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Bread Riots in Mobile

| By Chris Andrews

In the midst of our current pandemic, our food supply chain has been dramatically reshaped. From the farmers, to the processors, to the distributors, they have all been affected. This is certainly not the first time our food supply chain has been altered in Mobile’s history.

Antebellum Mobile had seen incredible growth in the city. In 1820, just after the state of Alabama had officially joined the United States, the population of Mobile was a modest 1,500 people. By 1860 it had exploded to almost 30,000. Mobile was the fourth largest city in the south, the second largest exporter of cotton and the crop had brought a great fortune for the city.

With political unrest over slavery and states’ rights looming, the election of Abraham Lincoln in 1860 divided than country more than ever and talks of a secession from the United States ensued. One by one, southern states began voting to secede. When the Confederate States of America was formed in 1861, the new country was the 4th largest economy in the world. There was never a concern for food supply with farms and adequate food supplies. Mobile at this time was abound with oyster bars, coffee shops and saloons. The toll of the war would soon see an economy built on greed and fortune turn upside down.

The Union navy quickly devised a plan to block all the major southern ports. The Union quickly captured New Orleans in 1861. Railroads were destroyed all along the south. This left Mobile as the only major port along the Gulf Coast that could supply food and other supplies to the southern states. The Union blockade of Mobile Bay made it very difficult for ships to pass through the narrow channel and make it to Mobile.

Middle and lower class Mobilians suffered greatly from material and food shortages. Household essentials like ribbons, needles and buttons. Nails were needed all throughout the south to rebuild torn down or burnt houses. Food essentials like coffee, paper, salt and sugar were hard to find causing an inflation never seen before. Molasses which before the war had sold for $.70 a gallon now was $7.00 per gallon. Flour rose from $4.00 to $400.00 per gallon. Butter saw a rise of .50 to $5.00 per pound.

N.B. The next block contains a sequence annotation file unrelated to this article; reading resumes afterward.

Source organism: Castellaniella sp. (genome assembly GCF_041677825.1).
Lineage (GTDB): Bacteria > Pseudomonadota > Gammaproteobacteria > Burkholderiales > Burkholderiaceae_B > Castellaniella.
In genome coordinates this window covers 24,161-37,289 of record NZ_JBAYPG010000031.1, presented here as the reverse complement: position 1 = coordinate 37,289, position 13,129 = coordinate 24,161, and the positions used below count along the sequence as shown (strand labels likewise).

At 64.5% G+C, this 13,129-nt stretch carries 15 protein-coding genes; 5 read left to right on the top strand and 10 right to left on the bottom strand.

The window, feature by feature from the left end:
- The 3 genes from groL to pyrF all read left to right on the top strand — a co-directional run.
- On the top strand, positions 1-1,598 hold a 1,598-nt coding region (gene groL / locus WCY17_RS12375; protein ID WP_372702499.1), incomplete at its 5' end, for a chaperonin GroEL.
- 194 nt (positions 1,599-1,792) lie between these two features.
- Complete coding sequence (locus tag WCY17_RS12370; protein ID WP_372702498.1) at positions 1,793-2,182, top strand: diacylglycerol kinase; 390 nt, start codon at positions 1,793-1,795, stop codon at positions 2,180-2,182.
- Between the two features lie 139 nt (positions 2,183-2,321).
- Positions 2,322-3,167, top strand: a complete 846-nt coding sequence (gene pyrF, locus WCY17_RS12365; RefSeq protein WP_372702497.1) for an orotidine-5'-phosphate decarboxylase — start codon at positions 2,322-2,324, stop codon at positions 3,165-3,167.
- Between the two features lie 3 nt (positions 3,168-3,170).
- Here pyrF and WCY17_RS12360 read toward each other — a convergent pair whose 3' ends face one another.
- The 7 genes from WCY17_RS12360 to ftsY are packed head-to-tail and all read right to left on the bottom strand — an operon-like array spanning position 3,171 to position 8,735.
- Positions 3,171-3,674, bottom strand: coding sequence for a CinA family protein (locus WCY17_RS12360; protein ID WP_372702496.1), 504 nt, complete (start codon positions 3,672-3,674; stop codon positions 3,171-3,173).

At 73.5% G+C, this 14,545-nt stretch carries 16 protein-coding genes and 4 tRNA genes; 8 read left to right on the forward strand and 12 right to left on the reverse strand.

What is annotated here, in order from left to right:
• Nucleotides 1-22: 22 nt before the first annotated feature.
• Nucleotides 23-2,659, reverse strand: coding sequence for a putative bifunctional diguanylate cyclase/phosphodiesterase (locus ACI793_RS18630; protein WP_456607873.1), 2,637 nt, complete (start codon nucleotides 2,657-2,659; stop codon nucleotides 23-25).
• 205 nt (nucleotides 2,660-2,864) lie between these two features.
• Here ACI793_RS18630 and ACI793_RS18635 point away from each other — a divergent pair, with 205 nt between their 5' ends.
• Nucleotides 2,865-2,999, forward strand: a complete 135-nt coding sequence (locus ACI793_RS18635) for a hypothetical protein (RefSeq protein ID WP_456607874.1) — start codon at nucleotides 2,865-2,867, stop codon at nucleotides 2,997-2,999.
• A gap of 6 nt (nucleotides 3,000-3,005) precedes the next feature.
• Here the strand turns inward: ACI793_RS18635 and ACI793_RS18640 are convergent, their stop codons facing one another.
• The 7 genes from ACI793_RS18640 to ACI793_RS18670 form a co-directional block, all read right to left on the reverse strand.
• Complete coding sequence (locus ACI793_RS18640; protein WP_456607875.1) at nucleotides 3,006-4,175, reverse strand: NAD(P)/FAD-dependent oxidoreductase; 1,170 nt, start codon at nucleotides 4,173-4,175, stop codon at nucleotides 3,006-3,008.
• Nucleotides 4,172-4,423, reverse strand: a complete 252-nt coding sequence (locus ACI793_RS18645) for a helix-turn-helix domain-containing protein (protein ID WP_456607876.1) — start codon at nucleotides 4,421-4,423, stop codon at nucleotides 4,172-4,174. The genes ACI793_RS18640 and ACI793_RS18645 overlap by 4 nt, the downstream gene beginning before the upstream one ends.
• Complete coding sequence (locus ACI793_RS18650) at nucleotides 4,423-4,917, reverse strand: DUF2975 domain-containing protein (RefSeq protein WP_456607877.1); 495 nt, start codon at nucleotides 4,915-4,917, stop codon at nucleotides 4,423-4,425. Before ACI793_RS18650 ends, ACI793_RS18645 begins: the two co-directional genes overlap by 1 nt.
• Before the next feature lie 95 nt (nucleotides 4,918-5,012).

To make things worse for Mobilians, Confederate general John Pemberton, commander of a department from the Mississippi River Valley issued a proclamation that corn no longer be transported throughout the south from the state of Mississippi. Corn was a staple food and this angered many Mobilians.

Middle and lower class women began to be upset when their husbands and sons were dying and suffering on the battlefield while plantation owners, exempt from fighting, were growing cotton instead of food because cotton was a lot more profitable.

MobIlians had finally reached their breaking point. On the morning of September 4, 1863, hundreds of women gathered in the Spring Hill community and marched until they reached the primary business district of Dauphin Street. The number of marchers grew as the women made the 7 mile stretch to Downtown Mobile. They were carrying signs that proclaimed, “Bread and Peace” and “Bread or Blood”. Armed with knives and hatchets, hammers and brooms they broke windows of local stores and looted food and clothing. Confederate General Dabney Maury called local troops out to quiet the women but the soldiers refused and instead assisted their starving wives, mothers, sisters and daughters. The Mobile Cadets were then dispatched to quiet the angry women. The rioters declared that if some means we’re not quickly devised to relive their suffering or stop the war they would burn the city.

This caught the attention of Mobile’s mayor, Robert Slough who eventually promised relief to the angry rioters asking wealthy Mobilians to donate funds for food and clothes. He later formed relief committees which helped the locals with their needs and prevented any future bread riots from occurring. It would however, take decades for the city of Mobile to recover financially from the war.

Chris Andrews

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